He is the scourge of ramblers, a ruthless property baron who regards his tenants as "filth" and his women as chattels. Once described by a judge as a self-styled "emissary of Beelzebub", Nicholas van Hoogstraten, 57, inflicted terror on his tenants in the pursuit of an enormous fortune. When rent was overdue or he wanted someone evicted, the "heavies" went in.
A bleak portrait of racial and social exclusion at Oxford and Cambridge has been shown in official data which shows that more than 20 Oxbridge colleges made no offers to black candidates for undergraduate courses last year and one Oxford college has not admitted a single black student in five years. The university's admissions data confirms that only one black Briton of Caribbean descent was accepted for undergraduate study at Oxford last year.
Lan Qing Lin drops into a fighting pose and throws punches in time to the instructor’s rhythm. Battling a post-pregnancy tendency to gain weight, the office worker spends just over an hour a week at a BodyCombat class, working through a whirl of boxing stances in time to music. “After a long day, I can punch out all the negative stuff in my mind,” says Lin, 36, who works in the corporate affairs department at Far East, a Singapore-based property developer.
Muck Rack makes it simple to find people, tweets, or articles that mention any name, keyword, company, hashtag etc. We've compiled this guide to help you make the most of your search.
Selecting a term
Start searching tweets, articles from media outlets, articles mentioned in tweets, journalists'
names, titles and bios with some suggested searches:
Companies or Topics (e.g. iPhone, Microsoft)
Phrases (e.g. "cloud computing") — use quotes to keep the terms together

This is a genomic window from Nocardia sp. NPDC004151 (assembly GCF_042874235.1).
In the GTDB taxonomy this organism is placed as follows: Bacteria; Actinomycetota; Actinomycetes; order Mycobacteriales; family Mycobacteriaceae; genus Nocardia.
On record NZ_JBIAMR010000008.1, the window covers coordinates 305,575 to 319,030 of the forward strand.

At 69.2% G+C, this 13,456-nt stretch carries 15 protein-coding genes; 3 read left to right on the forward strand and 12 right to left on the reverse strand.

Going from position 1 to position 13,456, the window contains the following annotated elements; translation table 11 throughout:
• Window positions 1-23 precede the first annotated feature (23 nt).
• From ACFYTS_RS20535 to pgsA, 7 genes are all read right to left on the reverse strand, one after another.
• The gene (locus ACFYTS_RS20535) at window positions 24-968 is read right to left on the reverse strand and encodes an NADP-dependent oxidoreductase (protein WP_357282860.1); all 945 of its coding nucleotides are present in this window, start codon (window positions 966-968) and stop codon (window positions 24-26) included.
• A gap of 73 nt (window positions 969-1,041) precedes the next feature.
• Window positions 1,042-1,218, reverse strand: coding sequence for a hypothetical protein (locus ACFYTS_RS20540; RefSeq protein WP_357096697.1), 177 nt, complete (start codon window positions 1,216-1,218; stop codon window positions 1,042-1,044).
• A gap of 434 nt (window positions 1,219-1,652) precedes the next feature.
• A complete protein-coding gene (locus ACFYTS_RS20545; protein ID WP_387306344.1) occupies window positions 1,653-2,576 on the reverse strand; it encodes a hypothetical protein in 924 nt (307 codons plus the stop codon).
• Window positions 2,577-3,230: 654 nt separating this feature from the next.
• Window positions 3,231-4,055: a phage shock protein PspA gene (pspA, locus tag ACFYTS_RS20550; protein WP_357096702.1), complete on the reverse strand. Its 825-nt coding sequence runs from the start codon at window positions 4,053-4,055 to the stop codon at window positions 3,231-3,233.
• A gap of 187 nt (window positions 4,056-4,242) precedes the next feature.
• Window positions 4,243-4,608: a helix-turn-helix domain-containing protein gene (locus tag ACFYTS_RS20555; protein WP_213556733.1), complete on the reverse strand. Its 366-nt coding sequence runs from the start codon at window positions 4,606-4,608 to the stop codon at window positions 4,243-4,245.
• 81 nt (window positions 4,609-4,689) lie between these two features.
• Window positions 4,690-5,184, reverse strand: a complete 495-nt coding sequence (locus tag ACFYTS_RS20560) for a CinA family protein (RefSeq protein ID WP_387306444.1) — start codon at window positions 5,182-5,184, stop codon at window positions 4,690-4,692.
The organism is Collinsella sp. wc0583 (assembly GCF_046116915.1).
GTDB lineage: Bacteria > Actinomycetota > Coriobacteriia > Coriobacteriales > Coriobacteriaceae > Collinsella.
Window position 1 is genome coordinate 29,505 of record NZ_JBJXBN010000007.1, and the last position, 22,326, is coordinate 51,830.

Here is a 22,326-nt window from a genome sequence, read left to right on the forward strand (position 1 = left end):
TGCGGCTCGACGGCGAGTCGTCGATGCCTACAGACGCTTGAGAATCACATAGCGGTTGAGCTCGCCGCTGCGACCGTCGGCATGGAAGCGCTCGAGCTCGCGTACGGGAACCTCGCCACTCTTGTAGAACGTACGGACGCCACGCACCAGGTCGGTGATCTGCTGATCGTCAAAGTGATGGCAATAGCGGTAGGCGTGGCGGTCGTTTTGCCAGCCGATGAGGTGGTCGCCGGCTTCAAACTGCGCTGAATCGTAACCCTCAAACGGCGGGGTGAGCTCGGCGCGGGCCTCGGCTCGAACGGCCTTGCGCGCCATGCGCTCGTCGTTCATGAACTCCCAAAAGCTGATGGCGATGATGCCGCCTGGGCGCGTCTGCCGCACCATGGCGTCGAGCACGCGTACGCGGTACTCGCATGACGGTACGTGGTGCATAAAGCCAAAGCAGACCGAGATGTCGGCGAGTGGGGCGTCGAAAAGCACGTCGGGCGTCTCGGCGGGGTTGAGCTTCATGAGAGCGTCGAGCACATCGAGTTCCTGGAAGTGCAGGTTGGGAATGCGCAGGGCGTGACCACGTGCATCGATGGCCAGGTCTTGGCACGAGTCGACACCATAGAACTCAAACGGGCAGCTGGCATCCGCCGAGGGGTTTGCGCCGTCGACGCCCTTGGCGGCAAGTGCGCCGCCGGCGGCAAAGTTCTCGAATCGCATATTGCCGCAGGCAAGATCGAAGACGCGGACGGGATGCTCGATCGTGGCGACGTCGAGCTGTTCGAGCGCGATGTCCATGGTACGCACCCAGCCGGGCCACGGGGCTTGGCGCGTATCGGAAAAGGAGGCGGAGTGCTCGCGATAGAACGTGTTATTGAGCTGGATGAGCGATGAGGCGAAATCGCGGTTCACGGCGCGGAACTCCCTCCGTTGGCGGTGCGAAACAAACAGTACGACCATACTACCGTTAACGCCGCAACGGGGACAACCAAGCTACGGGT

Twitter handles (e.g. @username) — returns those who have mentioned or replied to
Names (e.g. "David Pogue")
Hashtags (e.g. #sxsw, #london2012)
Bio details (e.g. vegan, Olympics, father)
Muck Rack's Advanced Search allows for many boolean operators.
Find results that mention multiple specified terms, use AND or
+. For example, ensure each result contains both Elon Musk and Mark Zuckerberg by
searching Musk AND Zuckerberg or Musk + Zuckerberg.
Use the operators OR or , to broaden your search when you'd like either of
multiple terms to appear in results. (This is the default behavior of our search when no operators
are used). For example, results will contain either cake or cookie by searching cake OR cookie or cake,cookie
Use NOT or - to subtract results from your search. For
example, searching Disney will yield results about the Walt Disney Company as well as Walt Disney
World Resort. To exclude mentions of Disney World, search for Disney -World or Disney
When using one of these operators with a phrase, enclose it in quotation marks. For example, you can
find results about smartphones excluding Apple's iPhone 4S by searching smartphone -"iPhone
Exact case matching or punctuation
If you're searching for a brand name or keyword that relies on specific punctuation marks or capitalization, you can
find results that match your exact query by adding matchcase: before the keyword you're searching for, like matchcase:E*TRADE .
Use parentheses to separate multiple
boolean phrases. For example, to find journalists talking about having fun in Disney World or
Disneyland, search for ("disney world" OR disneyland) AND fun.
An asterisk can be used to search for any variation of a root word truncated by the asterisk. For example, searching for admin* will return results for administrator, administration, administer, administered, etc.
A near operator is an AND operator where you can control the distance between the words. You can vary the distance the near operation uses by adding a forward slash and number (between 0-99) such as strawberries NEAR/10 "whipped cream", which means the strawberries must exist within 10 words of "whipped cream".